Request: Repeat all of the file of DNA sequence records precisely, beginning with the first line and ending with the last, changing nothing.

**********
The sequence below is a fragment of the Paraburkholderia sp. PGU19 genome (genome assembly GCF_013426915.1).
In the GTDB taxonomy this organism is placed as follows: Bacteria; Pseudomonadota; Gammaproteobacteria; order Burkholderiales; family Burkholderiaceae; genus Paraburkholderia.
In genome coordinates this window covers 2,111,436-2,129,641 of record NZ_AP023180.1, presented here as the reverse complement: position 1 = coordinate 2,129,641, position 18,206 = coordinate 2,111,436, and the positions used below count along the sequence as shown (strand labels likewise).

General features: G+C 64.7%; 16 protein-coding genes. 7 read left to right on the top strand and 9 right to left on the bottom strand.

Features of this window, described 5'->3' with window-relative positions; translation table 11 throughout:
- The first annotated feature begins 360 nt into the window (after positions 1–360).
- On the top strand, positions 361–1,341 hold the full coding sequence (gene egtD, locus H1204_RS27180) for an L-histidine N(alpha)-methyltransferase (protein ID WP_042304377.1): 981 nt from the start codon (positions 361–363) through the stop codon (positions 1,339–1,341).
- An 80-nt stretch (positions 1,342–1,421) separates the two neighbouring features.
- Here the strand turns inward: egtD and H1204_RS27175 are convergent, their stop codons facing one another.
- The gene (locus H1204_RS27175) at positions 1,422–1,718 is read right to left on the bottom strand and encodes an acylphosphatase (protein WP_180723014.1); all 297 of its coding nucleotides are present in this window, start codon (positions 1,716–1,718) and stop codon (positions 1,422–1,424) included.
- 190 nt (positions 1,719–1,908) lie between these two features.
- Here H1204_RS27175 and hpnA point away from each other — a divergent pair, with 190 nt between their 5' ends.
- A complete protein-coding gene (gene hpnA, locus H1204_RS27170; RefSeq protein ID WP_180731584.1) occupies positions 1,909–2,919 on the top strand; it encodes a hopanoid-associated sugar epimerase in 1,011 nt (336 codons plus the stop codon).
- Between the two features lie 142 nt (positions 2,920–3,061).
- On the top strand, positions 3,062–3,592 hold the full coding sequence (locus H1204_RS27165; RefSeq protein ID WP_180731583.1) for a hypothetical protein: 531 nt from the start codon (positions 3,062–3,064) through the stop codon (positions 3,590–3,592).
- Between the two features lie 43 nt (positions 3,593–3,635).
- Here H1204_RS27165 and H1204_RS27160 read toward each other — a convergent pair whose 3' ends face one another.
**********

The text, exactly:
The sequence below is a fragment of the Paraburkholderia sp. PGU19 genome (genome assembly GCF_013426915.1).
In the GTDB taxonomy this organism is placed as follows: Bacteria; Pseudomonadota; Gammaproteobacteria; order Burkholderiales; family Burkholderiaceae; genus Paraburkholderia.
In genome coordinates this window covers 2,111,436-2,129,641 of record NZ_AP023180.1, presented here as the reverse complement: position 1 = coordinate 2,129,641, position 18,206 = coordinate 2,111,436, and the positions used below count along the sequence as shown (strand labels likewise).

General features: G+C 64.7%; 16 protein-coding genes. 7 read left to right on the top strand and 9 right to left on the bottom strand.

Features of this window, described 5'->3' with window-relative positions; translation table 11 throughout:
- The first annotated feature begins 360 nt into the window (after positions 1–360).
- On the top strand, positions 361–1,341 hold the full coding sequence (gene egtD, locus H1204_RS27180) for an L-histidine N(alpha)-methyltransferase (protein ID WP_042304377.1): 981 nt from the start codon (positions 361–363) through the stop codon (positions 1,339–1,341).
- An 80-nt stretch (positions 1,342–1,421) separates the two neighbouring features.
- Here the strand turns inward: egtD and H1204_RS27175 are convergent, their stop codons facing one another.
- The gene (locus H1204_RS27175) at positions 1,422–1,718 is read right to left on the bottom strand and encodes an acylphosphatase (protein WP_180723014.1); all 297 of its coding nucleotides are present in this window, start codon (positions 1,716–1,718) and stop codon (positions 1,422–1,424) included.
- 190 nt (positions 1,719–1,908) lie between these two features.
- Here H1204_RS27175 and hpnA point away from each other — a divergent pair, with 190 nt between their 5' ends.
- A complete protein-coding gene (gene hpnA, locus H1204_RS27170; RefSeq protein ID WP_180731584.1) occupies positions 1,909–2,919 on the top strand; it encodes a hopanoid-associated sugar epimerase in 1,011 nt (336 codons plus the stop codon).
- Between the two features lie 142 nt (positions 2,920–3,061).
- On the top strand, positions 3,062–3,592 hold the full coding sequence (locus H1204_RS27165; RefSeq protein ID WP_180731583.1) for a hypothetical protein: 531 nt from the start codon (positions 3,062–3,064) through the stop codon (positions 3,590–3,592).
- Between the two features lie 43 nt (positions 3,593–3,635).
- Here H1204_RS27165 and H1204_RS27160 read toward each other — a convergent pair whose 3' ends face one another.